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The Parable of the White Tile

[Excerpted from my book, Odd Lots, 2021]

Centuries ago, during the Age of the Great Cathedrals, a mighty church was rising against the rolling green hills of a distant Christian land. The king of that country had retained the world’s greatest architects, masons, sculptors, and artists to build the church, which would be a task of many years, perhaps decades. The greatest of all the artists that the king had employed had come from far away, and made his home in the shadow of the church, knowing that he would be pouring most—and perhaps all—of the rest of his life into its completion.

He was an artist of a special skill, the creation of mosaics. With nothing but colored tiles he could paint scenes and landscapes so real, so luminous, that they seemed to have a life of their own, as though they were windows into the ineffable realms of Heaven itself. His task in the building of the church was a mosaic above the main altar, sixty feet high, depicting Mary, Queen of All Saints.

The mosaic would require tens of thousands of colored tiles. The Artist made each of the tiles himself, alone, by hand, at a small bench behind the main altar. Each tile was precisely what the mosaic required. Each one was shaped individually in the Artist’s hands, and no two were alike. His skill was great: No more than were needed were made, none were ruined, and none were thrown away. After the tiles had been colored and fired, the Artist took them up on the scaffold himself, and cemented each tile individually and precisely into its place in the great mosaic.

The Artist was the greatest that his craft had ever produced, and he had promised Jesus and Mary that this mosaic would be his masterwork. God saw how the Artist loved the tiles he had crafted, just as God loves all of His children, and in a special way God allowed the tiles lives according to their natures, and made them recognize the Artist as their master, because tiles have neither minds nor souls with which to recognize God. The Artist spoke to the tiles as he shaped them, fired them, painted them, and positioned them in the mosaic. As the years went on and the mosaic took shape, the tiles would speak to one another and to the Artist, who praised each of them for its part in the greater work that was unfolding. The tiles listened to the Artist, and they were happy.

All but one. At a particular place within the mosaic was a white tile. The tile knew the tiles all around it, but no more than that, because a tile within a mosaic cannot see the picture of which it is a part. The white tile looked to its neighbor tiles, and realized that all of them were made of gold. The white tile was large, and its angles were irregular. All of the surrounding tiles were smaller than the white tile, and of compact and regular shapes. Where the golden tiles had neat corners, the white tile had sharp spikes. This made the white tile unhappy.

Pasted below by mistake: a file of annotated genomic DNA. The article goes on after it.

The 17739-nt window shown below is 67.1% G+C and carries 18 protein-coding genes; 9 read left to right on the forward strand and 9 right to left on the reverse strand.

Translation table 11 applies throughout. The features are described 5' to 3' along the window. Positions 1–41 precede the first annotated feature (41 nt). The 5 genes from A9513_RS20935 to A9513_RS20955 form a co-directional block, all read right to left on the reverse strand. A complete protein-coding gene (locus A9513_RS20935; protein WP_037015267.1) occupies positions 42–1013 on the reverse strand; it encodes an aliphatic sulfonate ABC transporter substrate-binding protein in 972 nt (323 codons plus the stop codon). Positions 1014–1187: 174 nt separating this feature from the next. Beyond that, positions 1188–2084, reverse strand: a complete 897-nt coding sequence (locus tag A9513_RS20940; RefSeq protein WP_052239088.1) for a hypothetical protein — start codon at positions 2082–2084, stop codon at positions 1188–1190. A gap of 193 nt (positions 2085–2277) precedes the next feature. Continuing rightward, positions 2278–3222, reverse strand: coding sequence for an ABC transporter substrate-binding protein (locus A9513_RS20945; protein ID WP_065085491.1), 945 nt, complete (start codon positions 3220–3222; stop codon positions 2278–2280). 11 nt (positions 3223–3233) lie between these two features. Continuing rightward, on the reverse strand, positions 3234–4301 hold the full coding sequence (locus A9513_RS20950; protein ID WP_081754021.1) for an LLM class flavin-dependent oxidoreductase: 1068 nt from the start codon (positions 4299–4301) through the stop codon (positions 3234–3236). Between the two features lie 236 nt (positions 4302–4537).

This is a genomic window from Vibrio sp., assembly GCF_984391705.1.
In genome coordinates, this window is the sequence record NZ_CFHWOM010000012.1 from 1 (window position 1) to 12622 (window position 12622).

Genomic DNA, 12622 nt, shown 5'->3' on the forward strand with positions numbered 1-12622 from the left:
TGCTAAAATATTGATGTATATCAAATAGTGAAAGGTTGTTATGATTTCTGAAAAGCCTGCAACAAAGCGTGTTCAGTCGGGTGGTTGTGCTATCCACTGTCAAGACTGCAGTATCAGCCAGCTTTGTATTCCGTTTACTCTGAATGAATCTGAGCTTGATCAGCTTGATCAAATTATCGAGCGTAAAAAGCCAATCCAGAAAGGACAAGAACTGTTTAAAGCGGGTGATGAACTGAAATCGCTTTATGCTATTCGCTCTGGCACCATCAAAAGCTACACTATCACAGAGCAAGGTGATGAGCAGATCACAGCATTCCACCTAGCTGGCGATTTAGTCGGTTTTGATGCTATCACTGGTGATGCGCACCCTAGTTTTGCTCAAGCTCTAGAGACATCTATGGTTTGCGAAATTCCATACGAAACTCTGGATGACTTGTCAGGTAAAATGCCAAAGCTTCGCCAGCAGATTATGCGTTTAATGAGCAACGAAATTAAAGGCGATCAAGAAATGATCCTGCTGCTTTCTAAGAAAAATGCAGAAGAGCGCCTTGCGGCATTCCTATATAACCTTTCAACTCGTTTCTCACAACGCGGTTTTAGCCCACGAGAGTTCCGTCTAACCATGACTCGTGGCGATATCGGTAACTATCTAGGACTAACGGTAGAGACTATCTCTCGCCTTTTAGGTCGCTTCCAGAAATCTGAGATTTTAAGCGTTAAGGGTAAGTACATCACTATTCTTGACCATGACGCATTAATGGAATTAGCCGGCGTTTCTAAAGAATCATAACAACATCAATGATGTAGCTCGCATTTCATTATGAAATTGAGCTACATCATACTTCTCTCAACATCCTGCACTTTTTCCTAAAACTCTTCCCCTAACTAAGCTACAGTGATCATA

One day, as the Artist was positioning new tiles into their places in the mosaic, he heard the white tile calling out to him: “Master! Master! Why am I so strange and ugly?”

The Artist heard the white tile, and stepped down a few rungs on the scaffold to where the white tile was, so that he could speak to it: “You are not strange and ugly, my child. You are precisely what I needed you to be.”

The white tile was not convinced. “But all the tiles around me are made of beautiful gold! I have no color at all!”

The Artist shook his head, and smiled. “White is the greatest of all colors, dear one, because it contains all other colors. Every color of the rainbow lies within you.”

The white tile was still not happy. “But I am huge and gross, and have no shape. All of my angles are sharp, and nothing about me is regular. I am nothing but a jagged, ugly, spiky white blotch. Why, master? Why?

The Artist leaned forward toward the tile. As his eyes grew closer to the mosaic, he reminded himself that he could see the tiles the way they could not see themselves, and that he could understand their places in the heavenly image in a way that none of them could ever understand. So it was with great tenderness that he reached out a fingertip, and gently touched the white tile while he replied:

“Because, my dear child, you are the dazzle at the center of Our Lady’s golden crown.”


  1. Rebecca Snow says:

    Jeff, this is absolutely Beautiful and a wonderful Christmas to the Ultimate Artist💖

  2. Lee Hart says:

    Jeff, thank you for the beautiful story!

    I have one to offer as well. Everyone knows “A Christmas Carol” by Charles Dickens. But did you know he wrote *five* holiday stories, of which that is only one?

    The second is “The Chimes”, which concerns the New Year holiday. You can read my abridged version here:

    Happy holidays!

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